As a DM, the scene is set with the Disaster as something to be overcome and it is up to the Party to come up with ideas on using their proficiencies, spells, and other resources to overcome the resistance.

  • The party must brave a ferocious storm at sea to reach their destination.
  • The village lies in the path of a storm that threatens to wipe it out – what can the party do to help?
  • The party failed to stop the summoning of the Elemental Prince of Earth and the village is in need of a rescue.

Approach #1 – Skill Challenges

There have been plenty of articles and podcasts about using Skill Challenges to approach an abstract encounter. The short version – PCs make a series of rolls using a variety of appropriate skills against a set DC. They need to make enough successes (usually between 5 and 9 depending on the complexity of the task) before three failures. It runs really similar to achievement clocks in Blades in the Dark and as a DM there is plenty of room for creativity. The DM and Players get to work out between them if a success counts towards the goal, grant another player advantage, reduce the DC of a check, or cancel out a failure (that last option really prolongs things and nor recommended). At our table, we counted a critical as worth double towards success or failure but I know not all tables agree with that.

From our table, the Party journeyed on the Frostskimmer across the Sea of Endless Ice and had to survive a supernatural storm caused by the Old White Deathof Arauthator. Each player suggested a way to help the ship survive.

  • Athletics (running up and down the riggings and keeping everything tied down)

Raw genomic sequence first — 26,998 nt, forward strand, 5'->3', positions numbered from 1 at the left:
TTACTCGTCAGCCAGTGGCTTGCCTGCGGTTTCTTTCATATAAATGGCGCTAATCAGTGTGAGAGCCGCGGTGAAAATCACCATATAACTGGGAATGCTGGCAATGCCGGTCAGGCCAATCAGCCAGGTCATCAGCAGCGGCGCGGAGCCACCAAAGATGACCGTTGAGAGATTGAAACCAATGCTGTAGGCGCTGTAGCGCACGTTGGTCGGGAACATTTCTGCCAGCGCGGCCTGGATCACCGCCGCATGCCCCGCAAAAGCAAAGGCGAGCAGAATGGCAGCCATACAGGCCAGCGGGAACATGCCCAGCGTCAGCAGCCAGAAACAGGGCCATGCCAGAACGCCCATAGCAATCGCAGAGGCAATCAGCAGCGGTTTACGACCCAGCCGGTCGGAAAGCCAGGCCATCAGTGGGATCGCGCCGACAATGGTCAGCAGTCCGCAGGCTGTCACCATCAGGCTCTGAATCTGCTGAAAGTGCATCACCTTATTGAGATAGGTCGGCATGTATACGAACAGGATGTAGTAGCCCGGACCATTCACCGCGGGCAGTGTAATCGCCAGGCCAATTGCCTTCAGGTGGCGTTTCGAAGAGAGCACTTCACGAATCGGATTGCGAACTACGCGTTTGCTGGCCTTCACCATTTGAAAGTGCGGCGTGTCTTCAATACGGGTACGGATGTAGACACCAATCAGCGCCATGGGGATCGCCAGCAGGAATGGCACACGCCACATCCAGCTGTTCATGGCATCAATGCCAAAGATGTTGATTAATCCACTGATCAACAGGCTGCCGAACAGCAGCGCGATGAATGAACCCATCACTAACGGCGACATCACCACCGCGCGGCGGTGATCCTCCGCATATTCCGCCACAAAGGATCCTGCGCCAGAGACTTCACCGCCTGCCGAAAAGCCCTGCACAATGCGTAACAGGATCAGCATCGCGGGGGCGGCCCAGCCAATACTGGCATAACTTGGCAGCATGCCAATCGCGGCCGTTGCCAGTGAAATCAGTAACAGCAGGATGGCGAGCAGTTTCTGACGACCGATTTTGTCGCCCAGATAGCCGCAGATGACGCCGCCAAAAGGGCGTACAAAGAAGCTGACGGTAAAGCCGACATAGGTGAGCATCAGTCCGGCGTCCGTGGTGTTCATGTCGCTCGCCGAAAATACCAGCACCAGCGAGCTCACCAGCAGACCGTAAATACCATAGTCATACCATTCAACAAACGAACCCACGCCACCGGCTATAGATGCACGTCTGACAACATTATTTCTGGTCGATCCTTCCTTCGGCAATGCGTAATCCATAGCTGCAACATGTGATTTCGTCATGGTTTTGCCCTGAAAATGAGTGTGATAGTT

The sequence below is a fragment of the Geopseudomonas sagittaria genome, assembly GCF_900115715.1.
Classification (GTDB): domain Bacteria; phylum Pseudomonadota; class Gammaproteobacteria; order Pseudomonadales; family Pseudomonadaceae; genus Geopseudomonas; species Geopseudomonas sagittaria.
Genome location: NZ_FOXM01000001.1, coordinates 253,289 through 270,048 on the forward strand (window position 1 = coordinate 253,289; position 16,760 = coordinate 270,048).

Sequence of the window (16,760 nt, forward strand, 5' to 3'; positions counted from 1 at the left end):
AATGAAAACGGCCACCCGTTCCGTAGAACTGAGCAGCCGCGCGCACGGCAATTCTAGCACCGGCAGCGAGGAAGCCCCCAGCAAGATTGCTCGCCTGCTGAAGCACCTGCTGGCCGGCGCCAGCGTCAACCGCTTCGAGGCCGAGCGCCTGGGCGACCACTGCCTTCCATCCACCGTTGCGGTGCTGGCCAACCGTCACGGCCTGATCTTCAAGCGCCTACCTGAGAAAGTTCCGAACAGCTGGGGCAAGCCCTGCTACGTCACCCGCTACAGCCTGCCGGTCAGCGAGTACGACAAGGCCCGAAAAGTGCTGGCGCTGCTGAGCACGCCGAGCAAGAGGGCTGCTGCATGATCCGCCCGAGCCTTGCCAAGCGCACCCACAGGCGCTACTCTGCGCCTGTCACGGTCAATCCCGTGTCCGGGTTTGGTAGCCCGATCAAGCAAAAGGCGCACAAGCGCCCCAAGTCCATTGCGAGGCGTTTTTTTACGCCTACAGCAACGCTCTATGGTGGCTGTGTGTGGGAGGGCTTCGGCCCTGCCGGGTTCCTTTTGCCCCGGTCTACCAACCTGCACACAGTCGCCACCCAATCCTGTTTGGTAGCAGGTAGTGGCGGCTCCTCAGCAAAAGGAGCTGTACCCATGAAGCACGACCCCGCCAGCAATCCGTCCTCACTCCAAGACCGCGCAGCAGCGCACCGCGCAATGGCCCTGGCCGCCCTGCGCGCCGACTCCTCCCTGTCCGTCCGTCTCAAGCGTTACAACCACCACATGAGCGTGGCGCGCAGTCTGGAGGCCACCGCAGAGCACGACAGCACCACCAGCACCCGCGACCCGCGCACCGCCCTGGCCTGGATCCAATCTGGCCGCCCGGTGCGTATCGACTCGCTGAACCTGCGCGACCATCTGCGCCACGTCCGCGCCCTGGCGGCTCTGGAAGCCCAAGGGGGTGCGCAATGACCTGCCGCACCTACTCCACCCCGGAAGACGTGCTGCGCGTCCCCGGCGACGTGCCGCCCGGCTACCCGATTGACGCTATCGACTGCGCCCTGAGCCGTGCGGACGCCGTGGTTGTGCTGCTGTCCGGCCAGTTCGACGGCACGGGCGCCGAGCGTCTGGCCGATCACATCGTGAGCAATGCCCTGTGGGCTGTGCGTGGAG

• Perception (watching for the clear path through the ice)
  • Use of a raven familiar to assist (advantage to Perception check)
  • Strength (sheer back breaking rowing)
  • Medicine (brewing up something to help the crew fight the cold)
  • Other abilities that might have been suggested – Sailor background, Navigation Tool proficiency, Nature to better read the conditions.

And the declared consequence of three failed rolls before five successes was the loss of the ship and other physical consequences but not death. Killing off the party in a storm would have put a hard stop to the campaign. Loss of the ship and anything not being carried on their person was a pretty severe blow and they would awaken with a single hit point, a level of exhaustion for every failed roll, and starting off with half their hit dice on a very hostile shore. DM Note – never state a consequence that you are not willing to pull the trigger on, for sure enough as they each took their turn in making their rolls, the Frostskimmer did not make it.

Approach #2 – Crafting Hack

I lifted two very similar ideas, the first from Pathfinder on determining wages for practicing a craft and the second from a DM’s Guild crafting document. The key concept is that skill rolls are made towards making a thing, but not measuring it in terms of success but total value rolled. If the thing is not easy, set a base DC that must be rolled against for that roll to count. The second part is to determine what it being ‘built’. And finally, what those points represent in the end.